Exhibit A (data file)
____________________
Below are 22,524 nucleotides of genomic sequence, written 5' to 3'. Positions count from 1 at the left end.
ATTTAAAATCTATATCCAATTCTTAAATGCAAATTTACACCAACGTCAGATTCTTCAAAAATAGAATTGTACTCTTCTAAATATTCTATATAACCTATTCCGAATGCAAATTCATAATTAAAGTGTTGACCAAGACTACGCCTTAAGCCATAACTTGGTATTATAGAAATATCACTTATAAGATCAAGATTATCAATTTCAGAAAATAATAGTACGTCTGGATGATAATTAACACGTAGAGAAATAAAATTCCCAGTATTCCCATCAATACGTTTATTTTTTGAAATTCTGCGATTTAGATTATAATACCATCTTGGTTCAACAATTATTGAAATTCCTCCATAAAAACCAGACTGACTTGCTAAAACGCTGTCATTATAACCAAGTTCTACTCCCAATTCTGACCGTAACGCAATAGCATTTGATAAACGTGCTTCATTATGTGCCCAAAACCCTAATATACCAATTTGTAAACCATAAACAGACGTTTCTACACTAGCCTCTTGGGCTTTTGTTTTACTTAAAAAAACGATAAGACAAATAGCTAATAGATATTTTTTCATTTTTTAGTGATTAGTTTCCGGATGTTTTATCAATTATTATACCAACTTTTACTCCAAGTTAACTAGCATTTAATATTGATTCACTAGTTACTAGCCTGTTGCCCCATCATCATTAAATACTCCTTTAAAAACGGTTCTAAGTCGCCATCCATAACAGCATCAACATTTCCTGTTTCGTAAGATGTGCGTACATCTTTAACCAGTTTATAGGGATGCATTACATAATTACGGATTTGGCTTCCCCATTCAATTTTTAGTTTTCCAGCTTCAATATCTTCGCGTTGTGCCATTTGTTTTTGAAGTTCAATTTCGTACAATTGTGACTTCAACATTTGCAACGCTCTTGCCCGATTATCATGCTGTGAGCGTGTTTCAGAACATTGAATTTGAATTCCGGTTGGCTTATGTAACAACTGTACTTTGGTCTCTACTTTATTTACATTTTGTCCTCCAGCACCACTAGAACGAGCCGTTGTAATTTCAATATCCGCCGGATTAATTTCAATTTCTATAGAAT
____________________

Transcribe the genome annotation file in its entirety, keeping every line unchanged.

Below are 22,524 nucleotides of genomic sequence, written 5' to 3'. Positions count from 1 at the left end.
ATTTAAAATCTATATCCAATTCTTAAATGCAAATTTACACCAACGTCAGATTCTTCAAAAATAGAATTGTACTCTTCTAAATATTCTATATAACCTATTCCGAATGCAAATTCATAATTAAAGTGTTGACCAAGACTACGCCTTAAGCCATAACTTGGTATTATAGAAATATCACTTATAAGATCAAGATTATCAATTTCAGAAAATAATAGTACGTCTGGATGATAATTAACACGTAGAGAAATAAAATTCCCAGTATTCCCATCAATACGTTTATTTTTTGAAATTCTGCGATTTAGATTATAATACCATCTTGGTTCAACAATTATTGAAATTCCTCCATAAAAACCAGACTGACTTGCTAAAACGCTGTCATTATAACCAAGTTCTACTCCCAATTCTGACCGTAACGCAATAGCATTTGATAAACGTGCTTCATTATGTGCCCAAAACCCTAATATACCAATTTGTAAACCATAAACAGACGTTTCTACACTAGCCTCTTGGGCTTTTGTTTTACTTAAAAAAACGATAAGACAAATAGCTAATAGATATTTTTTCATTTTTTAGTGATTAGTTTCCGGATGTTTTATCAATTATTATACCAACTTTTACTCCAAGTTAACTAGCATTTAATATTGATTCACTAGTTACTAGCCTGTTGCCCCATCATCATTAAATACTCCTTTAAAAACGGTTCTAAGTCGCCATCCATAACAGCATCAACATTTCCTGTTTCGTAAGATGTGCGTACATCTTTAACCAGTTTATAGGGATGCATTACATAATTACGGATTTGGCTTCCCCATTCAATTTTTAGTTTTCCAGCTTCAATATCTTCGCGTTGTGCCATTTGTTTTTGAAGTTCAATTTCGTACAATTGTGACTTCAACATTTGCAACGCTCTTGCCCGATTATCATGCTGTGAGCGTGTTTCAGAACATTGAATTTGAATTCCGGTTGGCTTATGTAACAACTGTACTTTGGTCTCTACTTTATTTACATTTTGTCCTCCAGCACCACTAGAACGAGCCGTTGTAATTTCAATATCCGCCGGATTAATTTCAATTTCTATAGAAT